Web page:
• 57. Matteo BUSATO, WILIER TRIESTINA – SOUTHEAST, at 2:43:03
  • 58. Primož ROGLIC, TEAM LOTTO NL – JUMBO, at 2:43:25
  • 59. Jesus HERNANDEZ BLAZQUEZ, TINKOFF, at 2:44:44
  • 60. Stefan KUENG, BMC RACING TEAM, at 2:52:25
  • 61. Bram TANKINK, TEAM LOTTO NL – JUMBO, at 2:55:43
  • 62. José HERRADA LOPEZ, MOVISTAR TEAM, at 3:03:04
  • 63. Manuele MORI, LAMPRE – MERIDA, at 3:03:47
  • 64. Laurent DIDIER, TREK – SEGAFREDO, at 3:07:17
  • 65. Bakhtiyar KOZHATAYEV, ASTANA PRO TEAM, at 3:08:06
  • 66. Christian KNEES, TEAM SKY, at 3:09:06
  • 67. Simon CLARKE, CANNONDALE PRO CYCLING TEAM, at 3:13:04
  • 68. Adam HANSEN, LOTTO SOUDAL, at 3:13:19
  • 69. David LOPEZ GARCIA, TEAM SKY, at 3:18:34
  • 70. Pieter SERRY, ETIXX – QUICK STEP, at 3:19:25
  • 71. Ian BOSWELL, TEAM SKY, at 3:19:42
  • 72. Hugo HOULE, AG2R LA MONDIALE, at 3:20:38
  • 73. Alexander KOLOBNEV, GAZ, at 3:20:39
  • 74. Matteo TRENTIN, ETIXX – QUICK STEP, at 3:21:00
  • 75. Evgeny PETROV, TINKOFF, at 3:21:36
  • 76. Manuel SENNI, BMC RACING TEAM, at 3:22:42
  • 77. Simone PETILLI, LAMPRE – MERIDA, at 3:23:08
  • 78. Chad HAGA, TEAM GIANT – ALPECIN, at 3:25:49
  • 79. Rory SUTHERLAND, MOVISTAR TEAM, at 3:28:47
  • 80. Alessandro BISOLTI, NIPPO – VINI FANTINI, at 3:29:23
  • 81. Eros CAPECCHI, ASTANA PRO TEAM, at 3:29:48
  • 82. Vegard Stake LAENGEN, IAM CYCLING, at 3:30:44
  • 83. Sacha MODOLO, LAMPRE – MERIDA, at 3:31:30
  • 84. Joseph ROSSKOPF, BMC RACING TEAM, at 3:31:50
  • 85. Alberto BETTIOL, CANNONDALE PRO CYCLING TEAM, at 3:33:33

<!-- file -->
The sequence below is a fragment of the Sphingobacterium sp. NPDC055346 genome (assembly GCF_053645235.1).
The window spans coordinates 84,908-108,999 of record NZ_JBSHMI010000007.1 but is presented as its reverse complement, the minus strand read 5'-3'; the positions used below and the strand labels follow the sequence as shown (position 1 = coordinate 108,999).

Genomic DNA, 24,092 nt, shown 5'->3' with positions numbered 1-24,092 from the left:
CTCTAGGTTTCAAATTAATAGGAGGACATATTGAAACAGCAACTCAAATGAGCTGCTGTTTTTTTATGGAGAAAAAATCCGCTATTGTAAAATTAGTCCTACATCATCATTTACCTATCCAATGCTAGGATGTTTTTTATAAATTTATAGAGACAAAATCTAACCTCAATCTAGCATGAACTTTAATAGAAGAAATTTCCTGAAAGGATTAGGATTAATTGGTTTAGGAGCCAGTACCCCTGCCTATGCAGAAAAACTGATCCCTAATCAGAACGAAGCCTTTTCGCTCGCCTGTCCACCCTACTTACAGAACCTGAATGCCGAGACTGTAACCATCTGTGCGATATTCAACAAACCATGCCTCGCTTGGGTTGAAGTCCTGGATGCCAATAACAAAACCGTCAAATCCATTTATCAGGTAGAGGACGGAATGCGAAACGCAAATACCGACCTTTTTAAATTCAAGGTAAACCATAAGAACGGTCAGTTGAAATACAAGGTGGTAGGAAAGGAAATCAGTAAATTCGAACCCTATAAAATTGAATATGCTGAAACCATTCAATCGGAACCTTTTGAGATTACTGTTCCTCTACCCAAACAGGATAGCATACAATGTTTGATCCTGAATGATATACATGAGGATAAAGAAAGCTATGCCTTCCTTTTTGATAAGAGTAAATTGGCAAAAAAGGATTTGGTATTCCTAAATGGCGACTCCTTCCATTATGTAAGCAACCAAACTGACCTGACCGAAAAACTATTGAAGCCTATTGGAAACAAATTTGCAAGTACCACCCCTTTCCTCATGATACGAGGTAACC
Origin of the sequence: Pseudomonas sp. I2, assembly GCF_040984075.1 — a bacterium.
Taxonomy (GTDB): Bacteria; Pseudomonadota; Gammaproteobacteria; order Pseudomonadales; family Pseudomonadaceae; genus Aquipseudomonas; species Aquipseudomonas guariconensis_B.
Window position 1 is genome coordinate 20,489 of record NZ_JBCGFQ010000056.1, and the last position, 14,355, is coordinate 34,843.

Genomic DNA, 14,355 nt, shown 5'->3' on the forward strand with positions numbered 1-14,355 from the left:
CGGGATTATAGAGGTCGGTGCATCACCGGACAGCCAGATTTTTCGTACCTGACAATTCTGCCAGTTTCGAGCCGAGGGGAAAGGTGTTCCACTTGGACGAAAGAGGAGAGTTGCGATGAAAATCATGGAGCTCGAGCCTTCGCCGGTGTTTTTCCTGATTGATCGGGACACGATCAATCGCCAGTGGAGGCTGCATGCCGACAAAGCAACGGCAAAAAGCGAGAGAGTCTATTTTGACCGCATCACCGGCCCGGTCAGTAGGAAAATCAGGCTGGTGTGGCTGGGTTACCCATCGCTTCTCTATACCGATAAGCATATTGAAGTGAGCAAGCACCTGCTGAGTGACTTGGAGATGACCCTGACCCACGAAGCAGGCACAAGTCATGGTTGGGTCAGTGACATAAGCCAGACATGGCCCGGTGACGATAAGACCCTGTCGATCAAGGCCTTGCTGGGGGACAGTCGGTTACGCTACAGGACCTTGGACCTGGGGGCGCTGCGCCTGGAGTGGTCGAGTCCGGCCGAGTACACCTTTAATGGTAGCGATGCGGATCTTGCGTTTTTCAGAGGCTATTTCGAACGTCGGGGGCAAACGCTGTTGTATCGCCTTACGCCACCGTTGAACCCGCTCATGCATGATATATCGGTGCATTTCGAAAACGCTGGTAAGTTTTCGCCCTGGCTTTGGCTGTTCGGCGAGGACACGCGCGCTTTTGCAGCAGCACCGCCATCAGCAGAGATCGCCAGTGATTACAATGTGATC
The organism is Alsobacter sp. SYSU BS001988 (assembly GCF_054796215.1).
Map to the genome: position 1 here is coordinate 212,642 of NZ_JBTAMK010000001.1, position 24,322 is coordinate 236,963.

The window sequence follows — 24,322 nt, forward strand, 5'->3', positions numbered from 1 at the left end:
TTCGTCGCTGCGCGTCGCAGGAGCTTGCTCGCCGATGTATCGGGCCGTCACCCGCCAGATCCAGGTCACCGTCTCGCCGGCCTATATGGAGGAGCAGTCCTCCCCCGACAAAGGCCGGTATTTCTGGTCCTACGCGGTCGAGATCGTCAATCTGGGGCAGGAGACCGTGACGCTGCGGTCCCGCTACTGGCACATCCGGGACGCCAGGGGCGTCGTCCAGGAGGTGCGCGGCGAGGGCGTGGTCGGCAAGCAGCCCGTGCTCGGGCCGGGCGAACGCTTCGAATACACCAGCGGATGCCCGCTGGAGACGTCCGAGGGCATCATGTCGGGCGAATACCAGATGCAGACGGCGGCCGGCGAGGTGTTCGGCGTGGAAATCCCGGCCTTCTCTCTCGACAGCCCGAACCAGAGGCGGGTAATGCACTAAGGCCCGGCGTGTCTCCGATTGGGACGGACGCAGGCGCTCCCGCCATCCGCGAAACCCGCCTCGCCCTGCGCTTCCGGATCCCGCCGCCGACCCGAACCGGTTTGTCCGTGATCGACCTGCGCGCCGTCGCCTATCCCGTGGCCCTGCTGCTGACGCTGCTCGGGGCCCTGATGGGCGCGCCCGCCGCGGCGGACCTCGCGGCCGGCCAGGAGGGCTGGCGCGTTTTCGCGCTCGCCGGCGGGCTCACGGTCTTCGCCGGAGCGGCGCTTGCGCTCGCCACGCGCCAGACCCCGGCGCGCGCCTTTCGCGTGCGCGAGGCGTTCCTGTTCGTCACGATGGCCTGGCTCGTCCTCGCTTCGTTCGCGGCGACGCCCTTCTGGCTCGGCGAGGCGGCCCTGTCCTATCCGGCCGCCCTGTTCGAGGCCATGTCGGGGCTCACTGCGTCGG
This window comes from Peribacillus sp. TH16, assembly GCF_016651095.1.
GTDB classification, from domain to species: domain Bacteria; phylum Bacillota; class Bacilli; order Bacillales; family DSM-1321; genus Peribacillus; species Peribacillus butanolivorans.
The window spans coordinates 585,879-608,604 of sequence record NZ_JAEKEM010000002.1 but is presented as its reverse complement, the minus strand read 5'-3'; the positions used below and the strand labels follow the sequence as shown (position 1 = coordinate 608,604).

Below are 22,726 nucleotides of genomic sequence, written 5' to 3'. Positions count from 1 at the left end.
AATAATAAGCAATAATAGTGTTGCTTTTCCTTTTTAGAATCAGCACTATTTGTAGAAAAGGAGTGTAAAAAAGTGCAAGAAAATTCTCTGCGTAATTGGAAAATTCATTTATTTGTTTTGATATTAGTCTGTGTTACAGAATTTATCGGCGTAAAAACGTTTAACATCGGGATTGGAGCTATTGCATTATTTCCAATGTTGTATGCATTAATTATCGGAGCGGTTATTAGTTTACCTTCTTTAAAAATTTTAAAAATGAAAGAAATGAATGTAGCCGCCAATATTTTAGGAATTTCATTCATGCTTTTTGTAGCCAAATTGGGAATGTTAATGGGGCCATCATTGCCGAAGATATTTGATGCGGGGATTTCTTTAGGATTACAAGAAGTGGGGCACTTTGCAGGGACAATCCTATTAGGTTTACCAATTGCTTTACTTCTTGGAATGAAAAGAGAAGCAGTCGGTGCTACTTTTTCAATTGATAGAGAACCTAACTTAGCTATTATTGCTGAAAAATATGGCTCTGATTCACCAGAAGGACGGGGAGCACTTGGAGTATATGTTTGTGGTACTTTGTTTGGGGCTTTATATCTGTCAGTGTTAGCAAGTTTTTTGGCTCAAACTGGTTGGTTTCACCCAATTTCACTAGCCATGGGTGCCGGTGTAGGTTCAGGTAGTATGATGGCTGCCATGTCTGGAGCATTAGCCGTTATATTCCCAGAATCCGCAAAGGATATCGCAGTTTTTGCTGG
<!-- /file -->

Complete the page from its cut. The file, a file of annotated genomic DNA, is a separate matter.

• 86. Nikias ARNDT, TEAM GIANT – ALPECIN, at 3:34:14
  • 87. Jay MCCARTHY, TINKOFF, at 3:35:37
  • 88. Daniel MARTÍNEZ, WILIER TRIESTINA – SOUTHEAST, at 3:36:41
  • 89. Pavel BRUTT, TINKOFF, at 3:38:02
  • 90. Benoît VAUGRENARD, FDJ, at 3:40:01
  • 91. Jelle VANENDERT, LOTTO SOUDAL, at 3:42:29
  • 92. Kristian SBARAGLI, DIMENSION DATA, at 3:44:49
  • 93. Alessandro DE MARCHI, BMC RACING TEAM, at 3:44:56
  • 94. Sonny COLBRELLI, BARDIANI CSF, at 3:48:07
  • 95. Tim WELLENS, LOTTO SOUDAL, at 3:48:24
  • 96. Ilia KOSHEVOY, LAMPRE – MERIDA, at 3:48:40
  • 97. Matej MOHORIC, LAMPRE – MERIDA, at 3:49:14
  • 98. Heinrich HAUSSLER, IAM CYCLING, at 3:49:24
  • 99. Anton VOROBYEV, TEAM KATUSHA, at 3:50:10
  • 100. Jaco VENTER, DIMENSION DATA, at 3:51:01
  • 101. Martijn KEIZER, TEAM LOTTO NL – JUMBO, at 3:52:57
  • 102. Cristian RODRIGUEZ MARTIN, WILIER TRIESTINA – SOUTHEAST, at 3:53:15
  • 103. Ivan SAVITSKIY, GAZ, at 3:54:08
  • 104. Eugenio ALAFACI, TREK – SEGAFREDO, at 3:56:18
  • 105. Aleksey RYBALKIN, GAZ, at 3:58:12
  • 106. Matteo TOSATTO, TINKOFF, at 3:58:47
  • 107. Sean DE BIE, LOTTO SOUDAL, at 3:58:53
  • 108. Francesco Manuel BONGIORNO, BARDIANI CSF, at 3:59:07
  • 109. Giacomo NIZZOLO, TREK – SEGAFREDO, at 4:03:51
  • 110. Daniel OSS, BMC RACING TEAM, at 4:06:35
  • 111. Julen AMEZQUETA, WILIER TRIESTINA – SOUTHEAST, at 4:07:22
  • 112. Twan CASTELIJNS, TEAM LOTTO NL – JUMBO, at 4:08:24
  • 113. Filippo POZZATO, WILIER TRIESTINA – SOUTHEAST, at 4:08:54
  • 114. Maxim BELKOV, TEAM KATUSHA, at 4:10:44
  • 115. Manuel QUINZIATO, BMC RACING TEAM, at 4:11:33